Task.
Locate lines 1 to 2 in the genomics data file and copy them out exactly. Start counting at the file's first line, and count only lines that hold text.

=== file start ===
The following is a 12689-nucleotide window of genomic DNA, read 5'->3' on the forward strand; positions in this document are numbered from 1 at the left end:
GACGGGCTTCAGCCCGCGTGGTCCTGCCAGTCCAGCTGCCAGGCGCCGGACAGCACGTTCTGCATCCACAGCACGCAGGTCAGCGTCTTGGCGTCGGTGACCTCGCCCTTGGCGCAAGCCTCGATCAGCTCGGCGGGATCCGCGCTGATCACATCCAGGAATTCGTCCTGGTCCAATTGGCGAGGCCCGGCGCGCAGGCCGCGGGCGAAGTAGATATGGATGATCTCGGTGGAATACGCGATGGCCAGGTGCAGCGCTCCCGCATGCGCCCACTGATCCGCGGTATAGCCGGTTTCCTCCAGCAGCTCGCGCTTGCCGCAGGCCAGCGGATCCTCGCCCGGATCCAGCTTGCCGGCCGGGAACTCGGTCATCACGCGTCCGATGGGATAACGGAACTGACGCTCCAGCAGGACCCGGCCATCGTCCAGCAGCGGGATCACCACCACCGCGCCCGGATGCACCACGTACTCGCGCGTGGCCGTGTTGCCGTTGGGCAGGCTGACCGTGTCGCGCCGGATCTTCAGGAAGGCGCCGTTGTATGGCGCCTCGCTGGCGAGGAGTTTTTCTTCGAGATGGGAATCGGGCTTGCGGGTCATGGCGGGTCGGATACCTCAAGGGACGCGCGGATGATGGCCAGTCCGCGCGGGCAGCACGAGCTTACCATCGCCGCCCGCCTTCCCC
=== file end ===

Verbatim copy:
The following is a 12689-nucleotide window of genomic DNA, read 5'->3' on the forward strand; positions in this document are numbered from 1 at the left end:
GACGGGCTTCAGCCCGCGTGGTCCTGCCAGTCCAGCTGCCAGGCGCCGGACAGCACGTTCTGCATCCACAGCACGCAGGTCAGCGTCTTGGCGTCGGTGACCTCGCCCTTGGCGCAAGCCTCGATCAGCTCGGCGGGATCCGCGCTGATCACATCCAGGAATTCGTCCTGGTCCAATTGGCGAGGCCCGGCGCGCAGGCCGCGGGCGAAGTAGATATGGATGATCTCGGTGGAATACGCGATGGCCAGGTGCAGCGCTCCCGCATGCGCCCACTGATCCGCGGTATAGCCGGTTTCCTCCAGCAGCTCGCGCTTGCCGCAGGCCAGCGGATCCTCGCCCGGATCCAGCTTGCCGGCCGGGAACTCGGTCATCACGCGTCCGATGGGATAACGGAACTGACGCTCCAGCAGGACCCGGCCATCGTCCAGCAGCGGGATCACCACCACCGCGCCCGGATGCACCACGTACTCGCGCGTGGCCGTGTTGCCGTTGGGCAGGCTGACCGTGTCGCGCCGGATCTTCAGGAAGGCGCCGTTGTATGGCGCCTCGCTGGCGAGGAGTTTTTCTTCGAGATGGGAATCGGGCTTGCGGGTCATGGCGGGTCGGATACCTCAAGGGACGCGCGGATGATGGCCAGTCCGCGCGGGCAGCACGAGCTTACCATCGCCGCCCGCCTTCCCC